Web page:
Jean-Jacques Cornish

Important polemic on the existential threat to democracy

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“Revolting,” by Nick Hume

A.C. Grayling expounded on the threat to democracy in an eye-opening “Democracy And It’s Crisis”

Times  columnist, Editor of Spiked and self-proclaimed leftie Mick Hume goes to the mattresses against those undermining  democracy. And among those he takes on is Grayling, whom he accuses of being among the cleritocracy who believe democracy requires a clear-thinking elite guiding the unwashed, ignorant masses on how to vote.

So who is this whippersnapper? asks my friend Quinten who is on first name term with Grayling.

This makes Hume’s point exactly.

Denegrate and belittle opponents  and those daring to speak out against the conventional wisdom!

Grayling uses the Brexit vote and Donald Trump’s ascent to the White House as the pegs for allowing that democracy is failing us.

Hume find both these developments deeply regrettable.

However, his point is they are both democracy in action.

More Britons voted for Brexit than for anything else in British democratic history.

Their vote, like Americans who cast their ballot for Donald Trump, was a revolt against the elite preferring to tell them how to vote rather than engage them and address their issues and misgivings. In fairness, Grayling also make this point.

Hume insists democracy will often not give the desired outcome . The only way of addressing this is engaging in more debate to win the battle of ideas.

He fears that too much power has been handed to unelected groups, like judges and the European Commission, by the political elite determined to keep this out of the hands of the demos: the people.

Both he and Grayling draw on the first democracy in Athens 2 500 year ago which failed dismally to the extent that no one dared propose the idea for 2 000 years.

Hume argues that a successful democracy should go back to the Athenian roots with a careful removal of sexism and others mistakes .

This will mean taking power away from the unelected directors who dismiss opponents as racist and ignorant.

I am particularly drawn to the late Tony Benn’s acid test of anyone in power: exactly what power do you have;  where did yo get it from; how are you sing it for the good of the people; and how do we get ride of you. 2015-05-18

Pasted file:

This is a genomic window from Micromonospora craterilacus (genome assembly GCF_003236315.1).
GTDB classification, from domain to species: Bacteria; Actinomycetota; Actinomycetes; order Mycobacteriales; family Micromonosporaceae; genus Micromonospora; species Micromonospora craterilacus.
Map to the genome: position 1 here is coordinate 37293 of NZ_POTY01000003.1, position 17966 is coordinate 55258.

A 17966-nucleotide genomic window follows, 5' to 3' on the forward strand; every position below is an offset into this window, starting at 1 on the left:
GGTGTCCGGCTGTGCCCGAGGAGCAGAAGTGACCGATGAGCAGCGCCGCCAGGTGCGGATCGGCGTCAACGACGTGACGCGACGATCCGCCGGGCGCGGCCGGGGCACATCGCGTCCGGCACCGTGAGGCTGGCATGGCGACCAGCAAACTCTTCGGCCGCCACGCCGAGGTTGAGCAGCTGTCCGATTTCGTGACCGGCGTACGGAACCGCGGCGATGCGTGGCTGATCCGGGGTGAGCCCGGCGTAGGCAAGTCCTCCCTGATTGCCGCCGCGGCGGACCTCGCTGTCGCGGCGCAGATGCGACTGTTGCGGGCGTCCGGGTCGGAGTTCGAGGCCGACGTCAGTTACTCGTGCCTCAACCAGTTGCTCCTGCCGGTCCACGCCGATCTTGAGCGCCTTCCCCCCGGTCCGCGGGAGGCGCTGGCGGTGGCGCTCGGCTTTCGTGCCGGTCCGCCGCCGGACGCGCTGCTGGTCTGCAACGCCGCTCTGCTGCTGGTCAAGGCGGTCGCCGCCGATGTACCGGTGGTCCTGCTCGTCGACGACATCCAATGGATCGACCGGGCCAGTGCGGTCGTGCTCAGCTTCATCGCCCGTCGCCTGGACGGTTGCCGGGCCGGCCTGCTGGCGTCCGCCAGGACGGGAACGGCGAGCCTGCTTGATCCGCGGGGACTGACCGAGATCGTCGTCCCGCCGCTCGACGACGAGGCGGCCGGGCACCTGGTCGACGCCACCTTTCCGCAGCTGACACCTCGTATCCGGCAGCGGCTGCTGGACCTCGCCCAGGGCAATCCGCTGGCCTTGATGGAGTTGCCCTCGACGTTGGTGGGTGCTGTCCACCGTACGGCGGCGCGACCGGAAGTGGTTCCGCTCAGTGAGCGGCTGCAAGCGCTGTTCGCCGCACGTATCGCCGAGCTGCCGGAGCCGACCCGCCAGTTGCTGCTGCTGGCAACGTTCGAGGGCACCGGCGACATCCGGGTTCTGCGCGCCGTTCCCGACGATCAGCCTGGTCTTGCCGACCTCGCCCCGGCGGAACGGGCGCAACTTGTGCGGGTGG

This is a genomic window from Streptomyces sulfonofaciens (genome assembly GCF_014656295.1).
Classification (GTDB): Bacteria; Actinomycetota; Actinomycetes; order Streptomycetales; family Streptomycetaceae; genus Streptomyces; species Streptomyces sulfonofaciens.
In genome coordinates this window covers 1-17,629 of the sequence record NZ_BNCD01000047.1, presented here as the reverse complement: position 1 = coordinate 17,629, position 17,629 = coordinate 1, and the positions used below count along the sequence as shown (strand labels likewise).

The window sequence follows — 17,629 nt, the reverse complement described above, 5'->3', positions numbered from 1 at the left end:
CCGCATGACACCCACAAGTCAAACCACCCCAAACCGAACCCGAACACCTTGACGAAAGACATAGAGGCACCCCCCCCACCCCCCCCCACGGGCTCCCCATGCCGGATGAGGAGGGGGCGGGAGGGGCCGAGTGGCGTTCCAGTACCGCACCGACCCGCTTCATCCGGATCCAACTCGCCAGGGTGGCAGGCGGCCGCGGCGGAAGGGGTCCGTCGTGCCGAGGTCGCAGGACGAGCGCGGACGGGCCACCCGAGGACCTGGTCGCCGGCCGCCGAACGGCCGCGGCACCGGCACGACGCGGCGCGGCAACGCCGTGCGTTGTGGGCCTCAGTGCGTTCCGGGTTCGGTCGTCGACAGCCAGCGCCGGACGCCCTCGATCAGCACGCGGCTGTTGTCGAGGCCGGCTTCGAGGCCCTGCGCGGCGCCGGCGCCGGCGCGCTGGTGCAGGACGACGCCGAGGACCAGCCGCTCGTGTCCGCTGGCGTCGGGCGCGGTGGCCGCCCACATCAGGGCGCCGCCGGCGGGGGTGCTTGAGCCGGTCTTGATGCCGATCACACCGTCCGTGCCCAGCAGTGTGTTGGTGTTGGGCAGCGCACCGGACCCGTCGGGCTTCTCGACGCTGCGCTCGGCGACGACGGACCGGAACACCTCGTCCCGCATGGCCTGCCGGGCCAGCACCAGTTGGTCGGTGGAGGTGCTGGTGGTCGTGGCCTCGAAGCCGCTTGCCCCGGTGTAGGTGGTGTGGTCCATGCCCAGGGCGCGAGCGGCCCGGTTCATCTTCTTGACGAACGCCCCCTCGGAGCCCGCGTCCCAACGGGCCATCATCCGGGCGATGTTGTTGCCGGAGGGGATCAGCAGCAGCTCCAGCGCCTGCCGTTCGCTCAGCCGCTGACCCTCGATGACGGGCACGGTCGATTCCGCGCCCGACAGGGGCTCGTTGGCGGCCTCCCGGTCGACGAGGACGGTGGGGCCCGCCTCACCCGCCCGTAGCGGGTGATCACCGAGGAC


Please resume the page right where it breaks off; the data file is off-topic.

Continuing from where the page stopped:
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Jean-Jacques Cornish is a journalist and broadcaster who has been involved in the media all his adult life.

Starting as a reporter on his hometown newspaper, he moved briefly to then Rhodesia before returning to South Africa to become a parliamentary correspondent with the South African Press Association. He was sent to London as Sapa’s London editor and also served as special correspondent to the United Nations. He joined the then Argus group in London as political correspondent.

Returning to South Africa after 12 years abroad, he was assistant editor on the Pretoria News for a decade before becoming editor of the Star and SA Times for five years.

Since 1999 he’s been an independent journalist writing and broadcasting – mainly about Africa – for Talk Radio 702 and 567 Cape
Talk, Radio France International, PressTV, Radio Live New Zealand, Business Day, Mail & Guardian, the BBC, Agence France Press,
Business in Africa, Leadership, India Today, the South African Institute for International Affairs and the Institute for Security Studies.

He has hosted current affairs talk shows on Talk Radio 702 and 567 Cape Talk. He appears as an African affairs pundit on SABC Africa and CNBC Africa.
He lectured in contemporary studies to journalism students at the Tshwane University of Technology and the University of Pretoria.

He speaks on African affairs to corporate and other audiences.
He has been officially invited as a journalist to more than 30 countries. He was the winner of the 2007 SADC award for radio journalism.

He’s been a member of the EISA team observing elections in Somaliland, Democratic Republic of Congo, Madagascar, Zimbabwe, Egypt and Tunsiai.

In October 2009 he headed a group of 39 African journalists to the 60th anniversary celebrations of the Peoples’ Republic of China.

In January 2010 he joined a rescue and paramedical team to earthquake struck Haiti.

He is immediate past president of the Alliance Francaise of Pretoria.

Jean-Jacques is a director of Giant Media. The company was given access to Nelson Mandela in his retirement years until 2009.
He is co-producer of the hour-long documentary Mandela at 90 that was broadcast on BBC in January 2009.